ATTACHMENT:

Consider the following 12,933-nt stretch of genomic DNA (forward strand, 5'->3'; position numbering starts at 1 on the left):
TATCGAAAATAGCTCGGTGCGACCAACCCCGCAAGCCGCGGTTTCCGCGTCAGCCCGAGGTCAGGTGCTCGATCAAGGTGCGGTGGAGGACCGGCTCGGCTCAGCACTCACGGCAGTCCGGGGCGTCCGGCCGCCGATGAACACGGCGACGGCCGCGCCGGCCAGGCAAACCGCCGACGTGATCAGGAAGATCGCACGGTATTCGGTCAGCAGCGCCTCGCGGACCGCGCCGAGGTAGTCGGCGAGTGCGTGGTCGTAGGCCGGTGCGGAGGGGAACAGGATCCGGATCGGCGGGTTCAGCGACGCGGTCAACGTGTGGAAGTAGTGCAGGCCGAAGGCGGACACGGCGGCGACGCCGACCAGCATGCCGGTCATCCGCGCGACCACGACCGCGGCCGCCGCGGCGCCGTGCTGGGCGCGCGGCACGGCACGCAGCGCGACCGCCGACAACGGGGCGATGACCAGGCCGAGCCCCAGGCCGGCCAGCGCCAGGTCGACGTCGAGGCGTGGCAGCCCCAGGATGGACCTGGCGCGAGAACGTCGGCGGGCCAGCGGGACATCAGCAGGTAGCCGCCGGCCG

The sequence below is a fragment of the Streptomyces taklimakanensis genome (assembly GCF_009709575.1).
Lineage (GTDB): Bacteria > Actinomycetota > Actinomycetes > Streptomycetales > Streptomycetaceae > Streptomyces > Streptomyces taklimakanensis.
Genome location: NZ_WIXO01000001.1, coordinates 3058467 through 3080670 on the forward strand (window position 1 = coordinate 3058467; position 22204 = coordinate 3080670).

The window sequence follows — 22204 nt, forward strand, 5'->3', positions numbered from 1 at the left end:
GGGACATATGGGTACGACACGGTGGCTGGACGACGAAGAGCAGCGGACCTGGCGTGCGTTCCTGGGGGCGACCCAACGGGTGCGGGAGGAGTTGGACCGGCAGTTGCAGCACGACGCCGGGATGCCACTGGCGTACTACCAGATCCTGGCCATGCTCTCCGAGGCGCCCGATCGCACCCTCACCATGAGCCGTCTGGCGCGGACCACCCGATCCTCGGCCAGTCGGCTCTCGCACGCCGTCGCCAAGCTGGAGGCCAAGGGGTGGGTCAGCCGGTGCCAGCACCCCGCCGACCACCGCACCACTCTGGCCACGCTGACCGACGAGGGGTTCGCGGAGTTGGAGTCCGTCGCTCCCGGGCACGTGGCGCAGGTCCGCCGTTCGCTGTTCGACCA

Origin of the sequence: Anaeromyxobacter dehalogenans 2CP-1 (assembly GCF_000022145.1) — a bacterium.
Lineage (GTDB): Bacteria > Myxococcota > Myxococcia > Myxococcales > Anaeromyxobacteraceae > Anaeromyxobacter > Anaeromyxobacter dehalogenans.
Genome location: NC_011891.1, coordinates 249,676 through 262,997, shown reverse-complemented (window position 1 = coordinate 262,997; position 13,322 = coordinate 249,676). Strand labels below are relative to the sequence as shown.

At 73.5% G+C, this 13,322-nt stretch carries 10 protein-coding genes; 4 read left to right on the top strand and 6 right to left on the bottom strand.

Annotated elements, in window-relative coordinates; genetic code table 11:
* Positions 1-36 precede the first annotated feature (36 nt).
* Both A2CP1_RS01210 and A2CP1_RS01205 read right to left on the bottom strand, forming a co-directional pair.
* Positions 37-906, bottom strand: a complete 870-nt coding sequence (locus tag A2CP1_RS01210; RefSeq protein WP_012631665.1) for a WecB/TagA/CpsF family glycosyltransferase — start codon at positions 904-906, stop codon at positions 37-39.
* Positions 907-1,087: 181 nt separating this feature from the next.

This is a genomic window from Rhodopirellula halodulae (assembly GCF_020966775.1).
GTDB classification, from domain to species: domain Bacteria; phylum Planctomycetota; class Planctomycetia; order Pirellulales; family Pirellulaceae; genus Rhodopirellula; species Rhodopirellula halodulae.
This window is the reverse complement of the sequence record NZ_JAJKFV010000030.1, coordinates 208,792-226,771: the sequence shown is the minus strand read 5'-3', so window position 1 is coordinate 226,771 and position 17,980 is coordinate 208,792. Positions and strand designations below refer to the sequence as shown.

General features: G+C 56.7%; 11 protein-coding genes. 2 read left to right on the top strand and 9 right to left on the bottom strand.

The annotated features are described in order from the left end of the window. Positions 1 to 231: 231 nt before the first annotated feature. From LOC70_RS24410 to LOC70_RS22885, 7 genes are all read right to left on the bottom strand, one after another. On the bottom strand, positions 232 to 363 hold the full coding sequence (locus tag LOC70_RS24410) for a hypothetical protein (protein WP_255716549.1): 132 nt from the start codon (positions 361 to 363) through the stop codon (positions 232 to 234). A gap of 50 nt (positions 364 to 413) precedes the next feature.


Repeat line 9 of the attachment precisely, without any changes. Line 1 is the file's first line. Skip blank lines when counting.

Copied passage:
Lineage (GTDB): Bacteria > Myxococcota > Myxococcia > Myxococcales > Anaeromyxobacteraceae > Anaeromyxobacter > Anaeromyxobacter dehalogenans.